A new transport hub dubbed ‘gateway to the city’ has just been opened by the city of Gloucester. The project that cost the city a total of $8.1 million was executed by architectural company, BDP.
The company had made a 2015 bid for the project and won, beating 70 other applicants to the project.
The project brief specified that the city needed a ‘functional, yet architecturally stunning’ bus station that was to be executed taking into account budget constraints.
The newly launched Gloucester Transport Hub was completed last month, has a glass-fronted building, and is designed to resemble an aircraft wing, achieving the set objective of being architecturally significant.
The new transport hub is the first phase of Gloucester’s city’s King’s Quarter regeneration project. It has 12 bus bays, a cafe, public toilets, seating areas, and an area specially designed for drivers to rest.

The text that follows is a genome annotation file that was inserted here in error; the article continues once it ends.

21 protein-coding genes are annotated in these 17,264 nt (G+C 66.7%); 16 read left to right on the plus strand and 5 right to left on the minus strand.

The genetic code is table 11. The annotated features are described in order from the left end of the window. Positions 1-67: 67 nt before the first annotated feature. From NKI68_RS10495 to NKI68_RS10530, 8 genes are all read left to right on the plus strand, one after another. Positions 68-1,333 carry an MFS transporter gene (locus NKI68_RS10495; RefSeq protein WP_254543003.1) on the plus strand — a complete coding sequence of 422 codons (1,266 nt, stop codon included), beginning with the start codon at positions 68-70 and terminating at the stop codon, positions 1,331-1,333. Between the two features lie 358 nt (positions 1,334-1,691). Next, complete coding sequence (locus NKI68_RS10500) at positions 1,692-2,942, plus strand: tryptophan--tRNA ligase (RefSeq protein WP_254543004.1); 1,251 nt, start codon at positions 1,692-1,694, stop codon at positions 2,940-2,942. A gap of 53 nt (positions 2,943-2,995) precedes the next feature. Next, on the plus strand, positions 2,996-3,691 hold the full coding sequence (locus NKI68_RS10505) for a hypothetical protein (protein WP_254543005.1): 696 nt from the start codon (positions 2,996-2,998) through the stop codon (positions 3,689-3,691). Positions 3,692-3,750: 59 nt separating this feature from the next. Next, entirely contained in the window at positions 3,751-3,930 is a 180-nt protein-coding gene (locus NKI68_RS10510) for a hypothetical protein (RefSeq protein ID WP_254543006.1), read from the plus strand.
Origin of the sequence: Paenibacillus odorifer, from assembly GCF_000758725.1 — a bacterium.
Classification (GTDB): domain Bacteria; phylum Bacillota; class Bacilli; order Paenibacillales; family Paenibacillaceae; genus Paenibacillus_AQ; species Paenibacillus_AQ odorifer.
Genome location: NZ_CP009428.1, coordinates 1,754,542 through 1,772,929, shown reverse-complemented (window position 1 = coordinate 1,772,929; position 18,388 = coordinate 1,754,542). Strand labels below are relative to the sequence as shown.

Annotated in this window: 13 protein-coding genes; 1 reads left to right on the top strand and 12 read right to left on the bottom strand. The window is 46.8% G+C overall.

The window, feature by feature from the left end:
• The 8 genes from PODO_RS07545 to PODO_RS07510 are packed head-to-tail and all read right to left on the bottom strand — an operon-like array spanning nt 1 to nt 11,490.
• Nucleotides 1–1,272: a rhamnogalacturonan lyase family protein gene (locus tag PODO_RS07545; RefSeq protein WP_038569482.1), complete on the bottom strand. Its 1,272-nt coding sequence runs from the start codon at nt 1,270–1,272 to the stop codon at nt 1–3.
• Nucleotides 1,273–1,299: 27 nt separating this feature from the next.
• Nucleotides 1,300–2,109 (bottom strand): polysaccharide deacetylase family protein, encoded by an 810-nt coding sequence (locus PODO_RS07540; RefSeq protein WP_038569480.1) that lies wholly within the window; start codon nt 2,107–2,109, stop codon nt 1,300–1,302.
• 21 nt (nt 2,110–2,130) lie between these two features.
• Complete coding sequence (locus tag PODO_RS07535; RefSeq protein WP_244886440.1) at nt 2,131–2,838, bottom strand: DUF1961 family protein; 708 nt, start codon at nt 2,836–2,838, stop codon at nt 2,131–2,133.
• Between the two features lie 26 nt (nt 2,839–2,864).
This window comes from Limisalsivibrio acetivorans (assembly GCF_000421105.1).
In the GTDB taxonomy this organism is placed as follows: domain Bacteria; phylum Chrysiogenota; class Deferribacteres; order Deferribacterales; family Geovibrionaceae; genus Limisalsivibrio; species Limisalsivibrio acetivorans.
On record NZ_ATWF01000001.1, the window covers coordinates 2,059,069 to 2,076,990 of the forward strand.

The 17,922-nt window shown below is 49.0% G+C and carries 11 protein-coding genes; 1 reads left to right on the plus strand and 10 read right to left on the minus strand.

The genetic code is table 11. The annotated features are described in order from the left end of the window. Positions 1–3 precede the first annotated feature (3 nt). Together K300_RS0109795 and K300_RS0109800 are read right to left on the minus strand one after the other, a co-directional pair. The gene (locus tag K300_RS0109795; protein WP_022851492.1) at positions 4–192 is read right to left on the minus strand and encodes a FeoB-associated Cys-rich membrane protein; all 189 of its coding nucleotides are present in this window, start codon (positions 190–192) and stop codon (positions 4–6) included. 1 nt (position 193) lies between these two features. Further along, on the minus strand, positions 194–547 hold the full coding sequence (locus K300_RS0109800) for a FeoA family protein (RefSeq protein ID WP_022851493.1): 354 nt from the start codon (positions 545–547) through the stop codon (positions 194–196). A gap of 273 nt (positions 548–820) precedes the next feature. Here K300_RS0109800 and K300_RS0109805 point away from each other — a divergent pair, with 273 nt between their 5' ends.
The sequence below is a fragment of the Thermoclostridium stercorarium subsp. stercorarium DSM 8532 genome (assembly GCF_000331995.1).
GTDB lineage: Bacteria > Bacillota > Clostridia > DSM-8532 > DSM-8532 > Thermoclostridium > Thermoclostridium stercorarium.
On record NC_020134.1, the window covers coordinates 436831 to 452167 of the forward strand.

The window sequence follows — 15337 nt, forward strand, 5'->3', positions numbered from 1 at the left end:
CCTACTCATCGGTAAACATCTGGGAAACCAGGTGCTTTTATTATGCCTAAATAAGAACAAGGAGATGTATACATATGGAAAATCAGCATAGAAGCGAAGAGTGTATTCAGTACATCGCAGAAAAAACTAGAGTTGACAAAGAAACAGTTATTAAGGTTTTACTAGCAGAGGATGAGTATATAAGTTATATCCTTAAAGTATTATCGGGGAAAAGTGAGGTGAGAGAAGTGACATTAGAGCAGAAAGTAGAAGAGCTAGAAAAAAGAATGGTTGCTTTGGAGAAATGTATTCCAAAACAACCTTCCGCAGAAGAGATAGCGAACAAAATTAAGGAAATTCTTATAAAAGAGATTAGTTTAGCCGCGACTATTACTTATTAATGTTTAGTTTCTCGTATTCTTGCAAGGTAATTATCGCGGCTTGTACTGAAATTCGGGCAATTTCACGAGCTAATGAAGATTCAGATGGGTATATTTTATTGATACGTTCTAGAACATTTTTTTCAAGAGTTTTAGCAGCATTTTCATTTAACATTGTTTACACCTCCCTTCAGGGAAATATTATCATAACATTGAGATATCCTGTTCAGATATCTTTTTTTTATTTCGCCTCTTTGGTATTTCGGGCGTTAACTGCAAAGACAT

The building is also very transparent, designed that way to provide ‘maximum visual contact and provide a calm, airy environment.
According to the Architect Director of the BDP, Neil Sansum, “BDP’s approach to the design was to create a building which would be embedded in the context of Gloucester without resorting to pastiche. A dramatic, single roof plane which resembles an aircraft wing is a reference to Gloucester’s unique aviation history, as well as providing a dramatic and iconic structural form.”
The just completed project had Julian Stokes Management as project manager, while Method Consulting came on board as Acoustic consultant.